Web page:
To me, this says 1 of two things. The first possibility is that we've seen a lot worse pitching so far this year than we saw last year -- pitchers who walk batters more often than the average pitcher. If this is the case, our hitters' lives are going to get considerably more difficult over the course of the next 5 months.
The other possibility is that our hitters have a lot better pitch recognition than they did last year. They're hitting the pitches they should hit (as opposed to taking them or fouling them off) and taking the pitches they should take. Hopefully, this is the correct answer but I haven't explored the first possibilty at all. It may be that some combination of both is true. If this possibility is correct, obviously, our hitters deserve a lot of credit. Hal McRae, though, would deserve a ton of credit as well. He's taken a lot of heat from Cards' fans over the last year and a half or so but the entire team can't have better pitch recognition w/o some help from the hitting coach. One or two people maybe, and I'd bet he's had a lot of influence on Skip and Ludwick but, for an entire team to have better pitch recognition, he's got to have had a ton of influence on them and deserves credit.
Finally, it wouldn’t be a Sunday if I didn’t piss people off, so here goes:
The fact that LaRussa extended Wainwright too long vs. the Astros last week had an effect on Friday’s start vs. the Cubs. Wainer was removed after 85 pitches w/ the Cards up 1 in the 7th Friday. Tony almost even admitted to being careful w/ Wainwright after throwing the 2nd most pitches in the majors this year. If we’re going to compete in the NL Central, we’re going to have to win games against the Cubs and, normally, you’d want your best pitcher in the game w/ a 1 run lead in the 7th. Wainer’s FB was still in the low 90’s and his pitch count wasn’t too high. He had just given up a single but they weren’t exactly hitting lasers off him. Tony pulled him to be careful w/ the pitch count after having him toss 126 vs. the Astros.
There are 2 problems w/ this. The first is that the pitch count in the Cubs game becomes irrelevant after having thrown so many vs. the Astros. We know that there is a relationship between pitching WHEN TIRED and arm injuries. There is no relationship between THROWING OFTEN or the total number of pitches thrown and arm injuries. Keeping Wainwright at 85 can’t put the toothpaste back in the tube after he threw 126 in the previous game. It may seem counterintuitive, but that’s what we know, empirically about pitch counts and arm injuries. See Baseball Between the Numbers if you need to for reference.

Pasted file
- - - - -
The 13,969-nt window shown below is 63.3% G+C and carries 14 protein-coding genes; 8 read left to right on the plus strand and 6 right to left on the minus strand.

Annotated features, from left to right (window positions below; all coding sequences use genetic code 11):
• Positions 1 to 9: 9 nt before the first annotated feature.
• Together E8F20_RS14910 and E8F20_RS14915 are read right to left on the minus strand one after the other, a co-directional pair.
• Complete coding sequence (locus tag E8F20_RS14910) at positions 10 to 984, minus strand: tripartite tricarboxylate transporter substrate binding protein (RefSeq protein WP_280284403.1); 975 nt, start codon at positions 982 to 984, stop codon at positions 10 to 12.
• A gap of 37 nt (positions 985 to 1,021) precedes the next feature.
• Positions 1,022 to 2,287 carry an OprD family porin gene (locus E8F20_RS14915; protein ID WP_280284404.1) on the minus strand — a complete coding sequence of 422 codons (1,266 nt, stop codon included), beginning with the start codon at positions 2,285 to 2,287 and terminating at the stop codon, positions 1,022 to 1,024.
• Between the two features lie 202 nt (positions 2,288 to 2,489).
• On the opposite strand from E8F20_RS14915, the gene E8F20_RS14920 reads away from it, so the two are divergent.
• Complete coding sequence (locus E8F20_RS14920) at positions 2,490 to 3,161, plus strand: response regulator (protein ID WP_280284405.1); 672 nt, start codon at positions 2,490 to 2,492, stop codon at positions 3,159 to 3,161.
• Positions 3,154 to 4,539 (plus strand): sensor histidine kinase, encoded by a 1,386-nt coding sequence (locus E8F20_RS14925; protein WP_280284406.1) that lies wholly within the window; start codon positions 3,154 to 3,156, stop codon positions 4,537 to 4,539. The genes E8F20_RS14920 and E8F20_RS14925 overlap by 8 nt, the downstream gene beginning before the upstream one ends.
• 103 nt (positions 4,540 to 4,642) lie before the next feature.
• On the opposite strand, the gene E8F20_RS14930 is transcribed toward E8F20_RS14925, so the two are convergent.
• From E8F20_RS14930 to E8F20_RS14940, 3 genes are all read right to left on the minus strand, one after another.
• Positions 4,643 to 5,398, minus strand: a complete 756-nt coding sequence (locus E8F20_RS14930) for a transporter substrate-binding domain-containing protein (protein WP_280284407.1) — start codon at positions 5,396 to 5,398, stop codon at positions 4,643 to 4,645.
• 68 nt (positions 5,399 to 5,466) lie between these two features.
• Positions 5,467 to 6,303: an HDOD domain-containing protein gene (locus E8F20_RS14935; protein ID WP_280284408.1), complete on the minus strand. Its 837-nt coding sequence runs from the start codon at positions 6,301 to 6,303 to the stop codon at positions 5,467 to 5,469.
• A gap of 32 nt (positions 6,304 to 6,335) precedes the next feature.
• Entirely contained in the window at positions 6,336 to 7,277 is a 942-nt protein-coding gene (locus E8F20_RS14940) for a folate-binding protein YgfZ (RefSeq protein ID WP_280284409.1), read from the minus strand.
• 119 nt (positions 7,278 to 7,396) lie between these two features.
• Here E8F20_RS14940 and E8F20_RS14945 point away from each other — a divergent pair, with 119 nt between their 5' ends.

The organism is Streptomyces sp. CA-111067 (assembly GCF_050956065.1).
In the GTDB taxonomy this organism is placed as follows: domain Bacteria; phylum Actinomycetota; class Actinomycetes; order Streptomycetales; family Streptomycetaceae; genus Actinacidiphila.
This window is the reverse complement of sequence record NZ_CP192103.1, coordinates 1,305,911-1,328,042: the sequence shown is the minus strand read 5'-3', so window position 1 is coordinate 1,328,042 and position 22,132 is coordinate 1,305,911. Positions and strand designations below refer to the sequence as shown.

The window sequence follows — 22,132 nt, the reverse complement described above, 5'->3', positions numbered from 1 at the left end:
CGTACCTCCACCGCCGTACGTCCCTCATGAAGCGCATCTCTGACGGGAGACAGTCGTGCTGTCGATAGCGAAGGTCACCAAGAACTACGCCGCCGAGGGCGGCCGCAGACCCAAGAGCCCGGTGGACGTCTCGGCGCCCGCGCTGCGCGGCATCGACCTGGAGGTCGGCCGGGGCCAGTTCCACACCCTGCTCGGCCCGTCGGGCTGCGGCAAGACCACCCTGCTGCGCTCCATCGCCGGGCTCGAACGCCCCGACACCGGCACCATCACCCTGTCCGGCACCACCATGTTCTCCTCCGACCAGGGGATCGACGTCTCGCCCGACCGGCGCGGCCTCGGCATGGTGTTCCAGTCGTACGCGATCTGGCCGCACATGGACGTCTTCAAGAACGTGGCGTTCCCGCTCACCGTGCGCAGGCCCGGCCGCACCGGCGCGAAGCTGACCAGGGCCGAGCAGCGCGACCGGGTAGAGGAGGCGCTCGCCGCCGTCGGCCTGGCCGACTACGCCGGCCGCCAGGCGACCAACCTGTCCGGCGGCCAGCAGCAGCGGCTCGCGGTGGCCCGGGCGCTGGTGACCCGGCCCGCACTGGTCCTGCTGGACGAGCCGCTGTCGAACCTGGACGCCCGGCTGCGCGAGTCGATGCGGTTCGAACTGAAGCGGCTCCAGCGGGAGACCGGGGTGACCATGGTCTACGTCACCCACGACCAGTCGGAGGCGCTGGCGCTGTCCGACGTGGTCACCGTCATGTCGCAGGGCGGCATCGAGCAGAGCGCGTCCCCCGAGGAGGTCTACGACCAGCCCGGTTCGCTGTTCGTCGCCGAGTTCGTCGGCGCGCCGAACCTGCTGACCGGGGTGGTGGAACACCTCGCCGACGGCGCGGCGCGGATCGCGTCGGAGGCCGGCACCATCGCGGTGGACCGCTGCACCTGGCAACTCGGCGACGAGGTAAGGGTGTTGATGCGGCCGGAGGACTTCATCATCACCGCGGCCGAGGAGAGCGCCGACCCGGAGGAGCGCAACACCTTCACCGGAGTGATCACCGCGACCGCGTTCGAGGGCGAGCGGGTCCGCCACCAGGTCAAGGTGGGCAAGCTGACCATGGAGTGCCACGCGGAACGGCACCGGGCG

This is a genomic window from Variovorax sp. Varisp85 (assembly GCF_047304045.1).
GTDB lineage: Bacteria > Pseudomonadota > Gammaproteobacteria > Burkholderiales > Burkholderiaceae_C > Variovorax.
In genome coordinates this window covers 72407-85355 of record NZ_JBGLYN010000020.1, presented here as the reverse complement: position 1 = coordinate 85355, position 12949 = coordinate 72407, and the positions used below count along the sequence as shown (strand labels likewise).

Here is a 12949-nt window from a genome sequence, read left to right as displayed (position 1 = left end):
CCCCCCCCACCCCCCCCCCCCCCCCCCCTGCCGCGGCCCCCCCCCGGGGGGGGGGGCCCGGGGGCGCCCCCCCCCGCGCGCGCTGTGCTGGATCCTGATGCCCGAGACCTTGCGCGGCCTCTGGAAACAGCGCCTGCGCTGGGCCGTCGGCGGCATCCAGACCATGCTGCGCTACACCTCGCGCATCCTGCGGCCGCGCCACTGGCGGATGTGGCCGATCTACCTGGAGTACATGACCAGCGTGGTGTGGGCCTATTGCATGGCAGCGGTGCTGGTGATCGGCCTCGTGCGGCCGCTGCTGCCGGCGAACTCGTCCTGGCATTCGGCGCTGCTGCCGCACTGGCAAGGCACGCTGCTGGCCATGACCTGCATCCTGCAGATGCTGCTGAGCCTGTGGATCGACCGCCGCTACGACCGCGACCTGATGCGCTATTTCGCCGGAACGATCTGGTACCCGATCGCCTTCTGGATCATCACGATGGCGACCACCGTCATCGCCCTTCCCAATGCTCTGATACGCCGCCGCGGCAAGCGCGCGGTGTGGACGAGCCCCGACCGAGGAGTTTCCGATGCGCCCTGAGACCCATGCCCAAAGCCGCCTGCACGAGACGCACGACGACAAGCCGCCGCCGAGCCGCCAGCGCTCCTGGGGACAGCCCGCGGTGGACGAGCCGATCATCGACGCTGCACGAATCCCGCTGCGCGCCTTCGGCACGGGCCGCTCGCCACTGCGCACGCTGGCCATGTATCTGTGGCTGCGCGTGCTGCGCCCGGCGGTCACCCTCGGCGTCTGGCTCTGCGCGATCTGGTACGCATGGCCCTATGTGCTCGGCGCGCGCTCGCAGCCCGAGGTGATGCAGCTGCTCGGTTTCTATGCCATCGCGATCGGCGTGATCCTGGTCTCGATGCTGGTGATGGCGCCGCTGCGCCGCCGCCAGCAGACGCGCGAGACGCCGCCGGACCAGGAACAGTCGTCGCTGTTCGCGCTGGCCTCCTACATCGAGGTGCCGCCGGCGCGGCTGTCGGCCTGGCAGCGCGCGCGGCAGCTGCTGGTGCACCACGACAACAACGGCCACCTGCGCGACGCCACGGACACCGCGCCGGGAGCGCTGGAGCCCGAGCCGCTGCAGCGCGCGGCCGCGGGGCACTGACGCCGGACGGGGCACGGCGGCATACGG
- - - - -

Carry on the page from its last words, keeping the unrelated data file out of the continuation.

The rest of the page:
Second, the Cubs are a tougher team than the Astros. Tony felt forced into pulling Wainwright against the better team after leaving him in there against the weaker team. Does this make sense? Tony knew he’d be facing the Cubs in his next start and, if he believes that a pitcher needs to throw fewer pitches in the subsequent start after throwing a lot in the previous start, it makes no sense to risk his having to be pulled early against the Cubs. If anything, it would make more sense, though still be wrong empirically, to save him for the Cubs start by having him throw 85 against the Astros. In 2007, the Cards had no pitcher finish in the top 30 in Pitcher Abuse Points. In 2006, Jeff Suppan was 23rd, and Carp was 38th. In 2005, Marquis, strangely finished 9th, and Carp was 39th. In ’04, Woody Williams finished 23rd. Carp wasn’t in the top 60. In 2003, the year Tony had no bullpen whatsoever and, IMO, overextended Woody and Matt Morris to compensate for the loss of Izzy and turmoil in the pen, Woody finished 7th in baseball in PAP. Right now, Wainwright is 2nd. It’s early, but it’s problematic. Having Wainer go 85 the start after throwing 125 isn’t going to solve the problem either, regardless of the fact that he felt fine after the Houston game. It is a big deal.
The Cards, so far this year, are 4-1 in rubber games -- losing only to the Giants at home 2 sundays ago. They're also 2-2 on Sundays -- so that makes today's game another kind of rubber game. Let's get a win for the home team as we finish off this homestand.